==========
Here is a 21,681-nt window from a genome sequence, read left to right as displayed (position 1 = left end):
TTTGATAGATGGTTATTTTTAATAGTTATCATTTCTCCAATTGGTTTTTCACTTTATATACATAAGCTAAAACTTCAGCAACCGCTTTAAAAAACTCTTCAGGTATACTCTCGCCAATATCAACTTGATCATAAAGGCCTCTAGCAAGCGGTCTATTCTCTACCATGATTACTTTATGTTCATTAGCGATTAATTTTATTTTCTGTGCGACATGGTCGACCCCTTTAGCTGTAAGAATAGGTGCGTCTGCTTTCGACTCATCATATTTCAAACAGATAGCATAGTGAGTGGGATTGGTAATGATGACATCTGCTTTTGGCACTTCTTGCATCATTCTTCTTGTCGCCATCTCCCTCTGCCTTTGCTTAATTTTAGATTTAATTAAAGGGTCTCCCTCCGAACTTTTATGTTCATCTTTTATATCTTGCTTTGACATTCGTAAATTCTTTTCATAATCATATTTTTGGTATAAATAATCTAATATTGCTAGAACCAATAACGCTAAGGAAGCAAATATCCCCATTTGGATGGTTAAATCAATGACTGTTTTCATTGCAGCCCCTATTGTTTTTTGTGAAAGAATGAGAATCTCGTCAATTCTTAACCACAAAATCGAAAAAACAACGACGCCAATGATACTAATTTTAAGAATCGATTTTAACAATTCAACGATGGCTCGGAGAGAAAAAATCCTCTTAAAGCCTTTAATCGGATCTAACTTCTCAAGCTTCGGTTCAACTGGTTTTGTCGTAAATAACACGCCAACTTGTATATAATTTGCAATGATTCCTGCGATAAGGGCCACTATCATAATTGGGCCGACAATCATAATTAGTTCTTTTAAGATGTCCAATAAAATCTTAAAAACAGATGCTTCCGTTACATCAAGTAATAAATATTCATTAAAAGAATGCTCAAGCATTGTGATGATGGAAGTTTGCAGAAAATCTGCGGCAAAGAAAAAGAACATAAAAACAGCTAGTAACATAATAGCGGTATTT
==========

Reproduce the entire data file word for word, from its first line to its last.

Here is a 21,681-nt window from a genome sequence, read left to right as displayed (position 1 = left end):
TTTGATAGATGGTTATTTTTAATAGTTATCATTTCTCCAATTGGTTTTTCACTTTATATACATAAGCTAAAACTTCAGCAACCGCTTTAAAAAACTCTTCAGGTATACTCTCGCCAATATCAACTTGATCATAAAGGCCTCTAGCAAGCGGTCTATTCTCTACCATGATTACTTTATGTTCATTAGCGATTAATTTTATTTTCTGTGCGACATGGTCGACCCCTTTAGCTGTAAGAATAGGTGCGTCTGCTTTCGACTCATCATATTTCAAACAGATAGCATAGTGAGTGGGATTGGTAATGATGACATCTGCTTTTGGCACTTCTTGCATCATTCTTCTTGTCGCCATCTCCCTCTGCCTTTGCTTAATTTTAGATTTAATTAAAGGGTCTCCCTCCGAACTTTTATGTTCATCTTTTATATCTTGCTTTGACATTCGTAAATTCTTTTCATAATCATATTTTTGGTATAAATAATCTAATATTGCTAGAACCAATAACGCTAAGGAAGCAAATATCCCCATTTGGATGGTTAAATCAATGACTGTTTTCATTGCAGCCCCTATTGTTTTTTGTGAAAGAATGAGAATCTCGTCAATTCTTAACCACAAAATCGAAAAAACAACGACGCCAATGATACTAATTTTAAGAATCGATTTTAACAATTCAACGATGGCTCGGAGAGAAAAAATCCTCTTAAAGCCTTTAATCGGATCTAACTTCTCAAGCTTCGGTTCAACTGGTTTTGTCGTAAATAACACGCCAACTTGTATATAATTTGCAATGATTCCTGCGATAAGGGCCACTATCATAATTGGGCCGACAATCATAATTAGTTCTTTTAAGATGTCCAATAAAATCTTAAAAACAGATGCTTCCGTTACATCAAGTAATAAATATTCATTAAAAGAATGCTCAAGCATTGTGATGATGGAAGTTTGCAGAAAATCTGCGGCAAAGAAAAAGAACATAAAAACAGCTAGTAACATAATAGCGGTATTT